Lisseth Sánchez is a transgender sex worker in San Francisco who met with Newsom recently to plead in favor of ending loitering laws. Like many in the transgender community, she argues that loitering laws target Black, brown and transgender people and are discriminatory — outlawing “walking while trans,” she said, and giving police free rein to approach people based on how they look and where they are.
Originally from El Salvador, Sánchez said she was imprisoned and tortured in her home country for being transgender and a civil rights activist. She said police sexually assaulted her while arresting her and, in another instance, ripped off her fingernails as punishment for speaking to the media about the conditions of her incarceration.
After being released, she eventually fled to the United States to seek asylum, and arrived in San Francisco in 2011, where she supported herself through sex work. On her shirt, she wears a button that reads, “No bad whores, just bad laws.”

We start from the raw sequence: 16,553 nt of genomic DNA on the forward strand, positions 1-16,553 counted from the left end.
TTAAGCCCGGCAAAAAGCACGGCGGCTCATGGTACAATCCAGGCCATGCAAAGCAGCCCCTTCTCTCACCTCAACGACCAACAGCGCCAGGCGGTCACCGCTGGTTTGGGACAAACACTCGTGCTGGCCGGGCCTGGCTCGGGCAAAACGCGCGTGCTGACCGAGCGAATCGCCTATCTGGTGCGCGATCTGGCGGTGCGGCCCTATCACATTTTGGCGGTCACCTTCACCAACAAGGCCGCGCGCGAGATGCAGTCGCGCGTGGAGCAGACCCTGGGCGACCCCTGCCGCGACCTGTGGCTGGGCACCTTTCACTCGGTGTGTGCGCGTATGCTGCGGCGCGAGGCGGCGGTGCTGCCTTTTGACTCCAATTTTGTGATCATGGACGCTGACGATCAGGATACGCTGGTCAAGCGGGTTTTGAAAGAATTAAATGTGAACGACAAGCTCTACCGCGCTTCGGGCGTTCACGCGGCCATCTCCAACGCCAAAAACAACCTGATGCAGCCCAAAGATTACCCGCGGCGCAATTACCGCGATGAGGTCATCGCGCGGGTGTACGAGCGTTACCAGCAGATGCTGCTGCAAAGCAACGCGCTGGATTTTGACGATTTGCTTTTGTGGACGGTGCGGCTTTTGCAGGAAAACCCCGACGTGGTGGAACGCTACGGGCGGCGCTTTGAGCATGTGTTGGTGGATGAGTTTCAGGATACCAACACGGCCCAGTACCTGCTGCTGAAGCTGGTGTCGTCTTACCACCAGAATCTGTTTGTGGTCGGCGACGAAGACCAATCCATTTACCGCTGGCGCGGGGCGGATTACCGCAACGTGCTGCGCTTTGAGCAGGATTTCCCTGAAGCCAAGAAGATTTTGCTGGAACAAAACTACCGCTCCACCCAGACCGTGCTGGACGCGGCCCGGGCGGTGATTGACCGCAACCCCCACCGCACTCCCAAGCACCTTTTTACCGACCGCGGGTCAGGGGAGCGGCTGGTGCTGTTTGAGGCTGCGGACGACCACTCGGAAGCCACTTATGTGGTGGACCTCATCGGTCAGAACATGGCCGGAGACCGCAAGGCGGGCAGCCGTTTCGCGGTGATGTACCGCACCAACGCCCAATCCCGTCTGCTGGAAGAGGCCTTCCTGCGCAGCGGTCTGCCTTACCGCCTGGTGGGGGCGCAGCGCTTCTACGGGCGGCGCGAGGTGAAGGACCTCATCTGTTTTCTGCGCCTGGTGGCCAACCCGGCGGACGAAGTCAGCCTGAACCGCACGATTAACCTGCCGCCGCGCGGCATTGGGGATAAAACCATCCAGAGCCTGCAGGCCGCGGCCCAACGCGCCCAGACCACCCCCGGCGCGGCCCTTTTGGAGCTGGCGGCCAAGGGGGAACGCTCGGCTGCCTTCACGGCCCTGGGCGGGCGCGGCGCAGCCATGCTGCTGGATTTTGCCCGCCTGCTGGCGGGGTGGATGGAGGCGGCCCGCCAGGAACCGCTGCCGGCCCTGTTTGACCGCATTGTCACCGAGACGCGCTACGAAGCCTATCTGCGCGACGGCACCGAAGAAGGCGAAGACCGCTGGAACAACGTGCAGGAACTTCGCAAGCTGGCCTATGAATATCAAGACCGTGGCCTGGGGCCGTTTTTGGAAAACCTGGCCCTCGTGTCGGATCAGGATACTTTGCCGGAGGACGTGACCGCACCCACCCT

The location is different, but the conditions she faces as a sex worker remain harsh, she said.
“As soon as I go out on the street, the police, they shine their bright light in my face,” Sánchez said, a common complaint from sex workers who allege law enforcement uses spotlights to intimidate them. “They are always looking for a reason to mess with me.”
Being arrested unleashes a “cascade of effects,” Sánchez said. A criminal record, even for a minor offense such as loitering, makes it hard to convince landlords to rent. Credit is difficult to obtain, as are jobs and public benefits such as food stamps. Courts weigh it in custody decisions. And for undocumented people, a criminal record can make asylum and citizenship applications impossible.